They Lost Einstein’s Brain

Well, most of it anyway.

The other day I wrote about finding moon rocks in Minnesota, one of 50 displays given out after the Apollo XI mission and nearly all unaccounted for today.

Now the Washington Post has reported on another missing scientific treasure. When Albert Einstein died in 1955, his son allowed the examining pathologist, Thomas Harvey, to preserve the brain for scientific study.

Harvey photographed the brain and then cut it into 240 blocks, which were embedded in a resinlike substance. He cut the blocks into as many as 2,000 thin sections for microscopic study, and in subsequent years distributed slides and photographs of the brain to at least 18 researchers around the world

With the exception of the slides Harvey kept for himself, no one knows where the rest of the specimens are anymore.

However, Harvey’s materials have yielded several new studies in the past few years.

Anthropologist Dean Falk’s 2009 study “found that Einstein’s parietal lobes — which might be linked to his remarkable ability to conceptualize physics problems — had a very unusual pattern of grooves and ridges.”

After Harvey died, his Einstein items were transferred since his death to the U.S. Army’s National Museum of Health and Medicine. Another study by Falk and collaborators compared Einstein’s brain with those of 85 other people:

Although the brain is only average in size, several regions feature additional convolutions and folds rarely seen in others. For example, the regions on the left side of the brain that facilitate sensory inputs into and motor control of the face and tongue are much larger than normal; and his prefrontal cortex — linked to planning, focused attention and perseverance — is also greatly expanded.

I hope you’re “Uh-hmm”-ing along with me like those Viennese doctors in the old 1930s comedies. Just imagine if we really knew what it all means.

6 thoughts on “They Lost Einstein’s Brain

  1. One wonders whether the study of Einstein’s brain resulted in any useful knowledge … probably not. What made Einstein the scientist he was probably had nothing to do with the phyisical structure of his brain, any more than apparently did with the size of it. Also, while Einstein is regarded as one of the centuries most outstanding minds, much of that is due to the nature of his work … not the brain power it took to do the work. Who is to say whether the work done by Minkowski, DeBrolgie,. Einstein or a hundred others took the greater intelligence to do?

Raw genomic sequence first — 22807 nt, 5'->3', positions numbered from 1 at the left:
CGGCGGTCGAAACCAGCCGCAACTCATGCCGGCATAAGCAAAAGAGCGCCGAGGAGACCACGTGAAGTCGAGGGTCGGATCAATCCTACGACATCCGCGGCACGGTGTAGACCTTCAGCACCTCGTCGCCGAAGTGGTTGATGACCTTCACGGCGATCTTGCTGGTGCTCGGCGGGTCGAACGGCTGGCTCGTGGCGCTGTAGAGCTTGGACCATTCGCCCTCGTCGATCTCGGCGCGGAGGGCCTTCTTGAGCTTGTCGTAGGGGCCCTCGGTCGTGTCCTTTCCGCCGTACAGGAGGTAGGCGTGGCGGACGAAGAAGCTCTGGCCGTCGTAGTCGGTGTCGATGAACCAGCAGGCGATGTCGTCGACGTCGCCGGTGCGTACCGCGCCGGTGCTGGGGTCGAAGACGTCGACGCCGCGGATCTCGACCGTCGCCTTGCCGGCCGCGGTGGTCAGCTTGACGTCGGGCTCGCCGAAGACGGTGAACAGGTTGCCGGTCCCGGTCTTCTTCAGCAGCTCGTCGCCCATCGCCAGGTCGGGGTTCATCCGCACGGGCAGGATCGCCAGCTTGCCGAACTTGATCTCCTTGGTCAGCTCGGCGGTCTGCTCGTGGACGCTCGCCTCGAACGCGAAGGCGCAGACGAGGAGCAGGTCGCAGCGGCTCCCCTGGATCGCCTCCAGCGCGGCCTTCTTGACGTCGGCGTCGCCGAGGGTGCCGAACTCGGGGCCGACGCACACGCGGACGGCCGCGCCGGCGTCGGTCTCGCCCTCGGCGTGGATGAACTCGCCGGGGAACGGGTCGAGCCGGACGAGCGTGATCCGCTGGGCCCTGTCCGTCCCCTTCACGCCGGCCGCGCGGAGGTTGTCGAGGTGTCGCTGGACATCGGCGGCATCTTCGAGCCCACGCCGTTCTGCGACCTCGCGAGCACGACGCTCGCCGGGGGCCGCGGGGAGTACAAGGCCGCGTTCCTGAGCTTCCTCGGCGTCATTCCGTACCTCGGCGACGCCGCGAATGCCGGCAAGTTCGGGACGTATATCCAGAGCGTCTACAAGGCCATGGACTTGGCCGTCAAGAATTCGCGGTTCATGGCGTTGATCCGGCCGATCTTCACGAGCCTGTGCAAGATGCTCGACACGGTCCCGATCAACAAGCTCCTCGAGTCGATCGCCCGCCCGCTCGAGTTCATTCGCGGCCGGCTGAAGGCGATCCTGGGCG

2. No and yes. No, I tend to agree the study of the deceased Einstein’s brain was just celebrity mongering, because they can analyze it for differences from the average, but nobody knows what it means. Yes, I believe the differences in various brain structures are relevant to optimal performance of activities.

    There was a California mathematician some years ago who made the news for solving a famous math conundrum. Trying to answer a reporter’s question, he credited his great memory as important to being able to do advanced math. Maybe calling it “memory” is as close as somebody can get who’s experiencing more optimal brain function — maybe it’s those extra wrinkles in the right place?

  3. Deeper folds mean more surface area to the cerebrum = larger brain surface for abstract concepts.

    Cro-Magnon humans had larger brains by weight than Homo sapiens sapiens, but less deep folds, for less surface area.

    It’s the same as the (comparatively) small Lake of the Ozarks, formed by the damming of the Osage River in Missouri by the Bagnell Dam hydro-electric power station having a longer shoreline than Lake Michigan.

  4. One thing for certain about brain structure — anomalous, incomplete or deformed structures in the brain usually have dire results.

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